The Presbytery of New Covenant overtures the 218th General Assembly (2008) to do the following:

  1. Declare that federal government practices and policies that create ever-increasing debt and unfunded or underfunded obligations for future generations of Americans are a grave moral concern as well as a clear danger to the republic.
  2. Call upon public leaders to have the courage to address this economic and moral crisis while there is still time.
  3. Call upon individual Presbyterians, sessions, presbyteries, and agencies of General Assembly to study, pray, and speak words of justice and morality into the present situation and to defend future generations who have no defense. We do not at this time call upon General Assembly agencies to prepare study documents or study papers, and we do not propose that the church at this time have a monolithic policy recommendation. We do call upon the church and the nation to study the policies and practices that have created this grave moral and economic crisis, to repent of the sins of greed and of stealing from future generations who cannot defend themselves, and to call upon our citizens and national leaders to make the sacrifices necessary to begin to solve this problem before it is too late.
  4. Call on the nation for a day of prayer on this issue.


  1. The Problem
    According to the non-partisan United States General Accountability Office and the Honorable David M. Walker, Comptroller General of the United States (, “saving our future requires tough choices today.” According to the GAO and the comptroller general, in 2006, explicit liabilities of the government were 10.4 trillion dollars, but implicit liabilities, based on future commitments to Social Security and Medicare, Parts A, B, and D, bring total federal government liabilities to 50.5 trillion dollars. At the same time the GAO estimates total household net worth in the United States in 2006 to be 53.3 trillion dollars, meaning that our liabilities make up 95 percent of total household wealth.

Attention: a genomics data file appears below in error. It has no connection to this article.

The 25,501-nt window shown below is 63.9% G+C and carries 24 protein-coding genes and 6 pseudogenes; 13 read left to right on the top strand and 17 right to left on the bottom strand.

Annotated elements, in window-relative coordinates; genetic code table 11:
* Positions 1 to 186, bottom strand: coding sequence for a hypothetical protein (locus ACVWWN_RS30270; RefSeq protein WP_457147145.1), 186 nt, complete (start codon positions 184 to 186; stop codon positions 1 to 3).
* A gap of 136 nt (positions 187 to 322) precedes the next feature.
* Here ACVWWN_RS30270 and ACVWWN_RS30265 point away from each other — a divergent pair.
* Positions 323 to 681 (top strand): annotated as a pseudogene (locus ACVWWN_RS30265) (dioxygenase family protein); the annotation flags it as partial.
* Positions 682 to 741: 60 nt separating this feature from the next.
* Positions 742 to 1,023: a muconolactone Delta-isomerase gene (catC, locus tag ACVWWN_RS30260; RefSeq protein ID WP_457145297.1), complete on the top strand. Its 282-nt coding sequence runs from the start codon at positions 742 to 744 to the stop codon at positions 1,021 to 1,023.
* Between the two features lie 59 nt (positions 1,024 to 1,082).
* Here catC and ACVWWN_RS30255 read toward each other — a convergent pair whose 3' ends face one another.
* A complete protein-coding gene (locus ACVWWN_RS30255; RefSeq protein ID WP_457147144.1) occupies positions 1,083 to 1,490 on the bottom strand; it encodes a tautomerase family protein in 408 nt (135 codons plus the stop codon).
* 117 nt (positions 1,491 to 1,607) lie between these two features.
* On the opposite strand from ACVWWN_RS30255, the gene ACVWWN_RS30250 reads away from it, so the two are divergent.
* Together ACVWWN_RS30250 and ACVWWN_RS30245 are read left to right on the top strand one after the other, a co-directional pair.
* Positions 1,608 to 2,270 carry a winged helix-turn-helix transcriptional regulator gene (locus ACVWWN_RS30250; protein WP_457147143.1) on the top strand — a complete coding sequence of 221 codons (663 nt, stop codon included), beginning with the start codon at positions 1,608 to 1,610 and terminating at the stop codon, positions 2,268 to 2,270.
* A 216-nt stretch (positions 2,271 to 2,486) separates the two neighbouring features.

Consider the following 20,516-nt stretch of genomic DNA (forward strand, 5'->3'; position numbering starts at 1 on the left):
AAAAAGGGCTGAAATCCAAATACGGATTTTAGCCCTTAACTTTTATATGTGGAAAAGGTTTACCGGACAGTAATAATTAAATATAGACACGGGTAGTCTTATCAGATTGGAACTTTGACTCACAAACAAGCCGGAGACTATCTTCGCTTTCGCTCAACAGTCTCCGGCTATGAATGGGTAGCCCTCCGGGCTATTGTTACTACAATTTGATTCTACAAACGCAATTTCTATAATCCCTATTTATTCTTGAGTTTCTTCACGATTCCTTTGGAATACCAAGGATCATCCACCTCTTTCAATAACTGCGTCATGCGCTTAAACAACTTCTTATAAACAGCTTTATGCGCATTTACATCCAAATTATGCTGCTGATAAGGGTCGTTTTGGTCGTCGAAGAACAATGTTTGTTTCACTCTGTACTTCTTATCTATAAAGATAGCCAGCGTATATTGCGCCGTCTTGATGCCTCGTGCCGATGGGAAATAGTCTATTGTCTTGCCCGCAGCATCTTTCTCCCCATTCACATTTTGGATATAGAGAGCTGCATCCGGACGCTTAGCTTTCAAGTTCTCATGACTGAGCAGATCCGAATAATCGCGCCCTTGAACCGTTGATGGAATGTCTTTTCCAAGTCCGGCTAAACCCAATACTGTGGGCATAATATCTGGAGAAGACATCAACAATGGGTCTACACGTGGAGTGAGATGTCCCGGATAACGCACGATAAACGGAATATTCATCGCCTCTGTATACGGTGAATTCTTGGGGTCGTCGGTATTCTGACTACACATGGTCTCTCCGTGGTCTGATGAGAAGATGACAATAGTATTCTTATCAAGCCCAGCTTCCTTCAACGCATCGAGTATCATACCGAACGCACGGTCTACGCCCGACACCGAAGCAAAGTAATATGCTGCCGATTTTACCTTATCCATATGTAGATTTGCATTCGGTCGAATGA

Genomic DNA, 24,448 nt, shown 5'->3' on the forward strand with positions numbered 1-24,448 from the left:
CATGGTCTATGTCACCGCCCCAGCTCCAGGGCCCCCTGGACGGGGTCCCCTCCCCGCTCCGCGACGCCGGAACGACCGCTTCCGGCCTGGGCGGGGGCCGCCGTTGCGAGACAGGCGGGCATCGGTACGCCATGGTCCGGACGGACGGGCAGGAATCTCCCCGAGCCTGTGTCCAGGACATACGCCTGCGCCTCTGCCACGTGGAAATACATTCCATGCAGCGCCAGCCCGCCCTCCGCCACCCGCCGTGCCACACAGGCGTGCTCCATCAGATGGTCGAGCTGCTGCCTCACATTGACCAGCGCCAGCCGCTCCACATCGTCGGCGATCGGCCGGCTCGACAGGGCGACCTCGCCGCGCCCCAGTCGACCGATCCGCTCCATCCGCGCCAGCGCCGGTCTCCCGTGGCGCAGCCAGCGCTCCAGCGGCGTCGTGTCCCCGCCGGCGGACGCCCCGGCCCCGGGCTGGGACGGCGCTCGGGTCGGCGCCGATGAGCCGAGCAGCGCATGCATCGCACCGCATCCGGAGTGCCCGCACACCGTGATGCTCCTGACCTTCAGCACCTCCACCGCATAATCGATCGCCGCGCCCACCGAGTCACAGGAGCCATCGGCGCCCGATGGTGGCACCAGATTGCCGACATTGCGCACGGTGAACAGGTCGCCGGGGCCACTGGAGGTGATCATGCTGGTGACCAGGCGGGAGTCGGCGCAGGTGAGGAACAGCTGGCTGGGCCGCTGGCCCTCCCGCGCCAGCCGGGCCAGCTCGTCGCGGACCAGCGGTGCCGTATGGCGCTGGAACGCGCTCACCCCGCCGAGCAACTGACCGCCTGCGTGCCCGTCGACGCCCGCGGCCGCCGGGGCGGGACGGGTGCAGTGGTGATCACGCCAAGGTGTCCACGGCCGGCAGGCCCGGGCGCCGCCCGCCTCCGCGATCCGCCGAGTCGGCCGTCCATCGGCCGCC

The GAO also estimates that the per person burden is currently $170,000 and the per-family burden is $ 440,000. The GAO concludes:

  • The “Status Quo” is not an option.
  • We face large and growing structural deficits largely due to known demographic trends and rising health-care costs.
  • GAO’s simulations show that balancing the budget in 2040 could require actions as large as
    —cutting total federal spending by 60 percent or
    —Raising federal taxes to 2 times today’s level.
  • Faster economic growth can help, but it cannot solve the problem.
  • Closing the current long-term fiscal gap based on reasonable assumptions would require real average annual economic growth in the double-digit range every year for the next seventy-five years.